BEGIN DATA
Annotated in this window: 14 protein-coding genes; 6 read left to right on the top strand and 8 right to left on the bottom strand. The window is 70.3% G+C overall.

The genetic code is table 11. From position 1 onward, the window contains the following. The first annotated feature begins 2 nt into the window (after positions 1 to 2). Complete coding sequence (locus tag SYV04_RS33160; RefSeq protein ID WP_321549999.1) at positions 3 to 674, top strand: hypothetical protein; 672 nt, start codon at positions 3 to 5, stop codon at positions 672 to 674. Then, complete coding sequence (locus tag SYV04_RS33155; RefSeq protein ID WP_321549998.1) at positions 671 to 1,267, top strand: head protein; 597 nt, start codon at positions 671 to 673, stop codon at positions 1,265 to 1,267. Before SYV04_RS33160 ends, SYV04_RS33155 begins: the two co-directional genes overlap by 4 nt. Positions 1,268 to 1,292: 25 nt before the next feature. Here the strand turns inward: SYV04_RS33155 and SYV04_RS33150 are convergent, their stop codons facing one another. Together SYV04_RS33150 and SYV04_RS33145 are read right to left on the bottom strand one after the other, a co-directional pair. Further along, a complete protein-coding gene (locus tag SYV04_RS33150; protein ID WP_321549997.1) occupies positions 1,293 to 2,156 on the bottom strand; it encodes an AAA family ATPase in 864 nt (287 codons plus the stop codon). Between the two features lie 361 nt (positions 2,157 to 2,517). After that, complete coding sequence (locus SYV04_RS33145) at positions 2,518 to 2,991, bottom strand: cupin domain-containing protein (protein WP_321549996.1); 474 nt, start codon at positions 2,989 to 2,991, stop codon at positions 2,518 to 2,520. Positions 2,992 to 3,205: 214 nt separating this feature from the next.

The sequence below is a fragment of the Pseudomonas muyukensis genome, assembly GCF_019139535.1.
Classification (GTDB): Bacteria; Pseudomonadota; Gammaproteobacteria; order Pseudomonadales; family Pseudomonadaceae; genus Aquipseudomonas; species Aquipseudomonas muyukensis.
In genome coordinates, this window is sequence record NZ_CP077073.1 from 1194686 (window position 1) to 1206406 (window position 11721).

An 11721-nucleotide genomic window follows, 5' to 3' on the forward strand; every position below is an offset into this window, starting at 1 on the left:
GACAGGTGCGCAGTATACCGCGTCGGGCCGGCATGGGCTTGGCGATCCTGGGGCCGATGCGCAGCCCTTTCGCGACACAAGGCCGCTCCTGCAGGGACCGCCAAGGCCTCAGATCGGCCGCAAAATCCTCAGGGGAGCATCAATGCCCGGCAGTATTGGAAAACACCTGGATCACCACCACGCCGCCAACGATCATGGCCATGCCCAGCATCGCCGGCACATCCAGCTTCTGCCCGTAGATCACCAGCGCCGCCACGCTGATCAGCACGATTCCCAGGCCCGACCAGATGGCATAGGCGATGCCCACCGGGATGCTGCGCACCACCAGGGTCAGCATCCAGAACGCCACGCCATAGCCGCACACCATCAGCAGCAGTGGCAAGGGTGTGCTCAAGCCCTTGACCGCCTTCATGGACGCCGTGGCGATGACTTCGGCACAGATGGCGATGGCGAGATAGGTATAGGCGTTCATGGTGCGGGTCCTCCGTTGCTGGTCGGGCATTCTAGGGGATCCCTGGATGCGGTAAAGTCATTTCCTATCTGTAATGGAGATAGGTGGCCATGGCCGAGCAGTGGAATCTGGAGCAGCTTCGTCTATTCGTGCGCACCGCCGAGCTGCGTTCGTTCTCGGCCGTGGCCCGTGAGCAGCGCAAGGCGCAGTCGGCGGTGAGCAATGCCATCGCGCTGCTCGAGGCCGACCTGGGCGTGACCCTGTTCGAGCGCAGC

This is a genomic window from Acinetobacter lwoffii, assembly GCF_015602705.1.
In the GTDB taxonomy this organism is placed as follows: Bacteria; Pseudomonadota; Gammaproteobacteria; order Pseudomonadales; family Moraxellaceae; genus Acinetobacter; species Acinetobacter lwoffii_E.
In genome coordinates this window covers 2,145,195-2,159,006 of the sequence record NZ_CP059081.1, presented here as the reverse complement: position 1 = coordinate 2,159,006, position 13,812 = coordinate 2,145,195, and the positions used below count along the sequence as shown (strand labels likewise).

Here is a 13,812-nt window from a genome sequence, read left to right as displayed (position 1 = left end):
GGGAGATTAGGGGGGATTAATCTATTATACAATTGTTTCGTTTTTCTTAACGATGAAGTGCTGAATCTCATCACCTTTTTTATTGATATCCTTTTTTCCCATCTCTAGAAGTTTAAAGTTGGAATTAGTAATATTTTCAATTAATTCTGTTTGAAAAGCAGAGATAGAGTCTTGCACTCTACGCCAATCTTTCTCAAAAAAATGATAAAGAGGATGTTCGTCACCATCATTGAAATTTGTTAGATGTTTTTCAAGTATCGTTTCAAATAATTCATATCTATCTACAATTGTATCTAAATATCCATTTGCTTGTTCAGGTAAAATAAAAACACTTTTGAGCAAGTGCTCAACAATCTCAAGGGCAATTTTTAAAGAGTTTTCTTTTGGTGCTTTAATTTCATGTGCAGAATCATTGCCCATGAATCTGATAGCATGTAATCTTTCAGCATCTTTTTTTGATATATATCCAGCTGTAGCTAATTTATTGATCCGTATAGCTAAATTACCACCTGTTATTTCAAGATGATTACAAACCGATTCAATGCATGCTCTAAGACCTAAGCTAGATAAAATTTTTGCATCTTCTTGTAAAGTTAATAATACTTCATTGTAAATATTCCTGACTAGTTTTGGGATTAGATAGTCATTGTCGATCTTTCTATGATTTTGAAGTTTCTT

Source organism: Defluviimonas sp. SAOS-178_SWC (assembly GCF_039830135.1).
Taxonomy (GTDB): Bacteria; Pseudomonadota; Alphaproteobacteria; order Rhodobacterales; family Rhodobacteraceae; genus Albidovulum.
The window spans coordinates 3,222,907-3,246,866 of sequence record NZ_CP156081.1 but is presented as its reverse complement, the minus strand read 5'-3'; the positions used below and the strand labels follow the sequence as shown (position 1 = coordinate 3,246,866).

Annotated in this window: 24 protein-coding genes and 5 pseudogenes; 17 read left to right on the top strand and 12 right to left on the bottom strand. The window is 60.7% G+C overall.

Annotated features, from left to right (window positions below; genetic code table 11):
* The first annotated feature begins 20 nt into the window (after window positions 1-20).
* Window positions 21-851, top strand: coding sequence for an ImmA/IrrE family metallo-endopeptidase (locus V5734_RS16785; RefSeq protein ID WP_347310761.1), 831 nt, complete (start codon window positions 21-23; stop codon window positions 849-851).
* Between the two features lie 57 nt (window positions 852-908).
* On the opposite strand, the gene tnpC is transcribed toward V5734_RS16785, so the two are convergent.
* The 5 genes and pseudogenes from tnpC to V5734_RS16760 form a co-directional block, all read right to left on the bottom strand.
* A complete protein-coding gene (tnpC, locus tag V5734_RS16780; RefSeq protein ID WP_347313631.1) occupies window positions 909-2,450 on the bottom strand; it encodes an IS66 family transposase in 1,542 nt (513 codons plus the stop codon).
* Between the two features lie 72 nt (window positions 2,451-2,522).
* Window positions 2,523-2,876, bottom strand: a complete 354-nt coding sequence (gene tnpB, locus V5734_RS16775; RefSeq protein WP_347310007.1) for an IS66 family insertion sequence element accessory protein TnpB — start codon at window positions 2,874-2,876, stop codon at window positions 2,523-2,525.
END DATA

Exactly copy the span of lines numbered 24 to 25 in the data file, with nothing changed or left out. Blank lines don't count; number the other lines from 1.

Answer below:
* Between the two features lie 72 nt (window positions 2,451-2,522).
* Window positions 2,523-2,876, bottom strand: a complete 354-nt coding sequence (gene tnpB, locus V5734_RS16775; RefSeq protein WP_347310007.1) for an IS66 family insertion sequence element accessory protein TnpB — start codon at window positions 2,874-2,876, stop codon at window positions 2,523-2,525.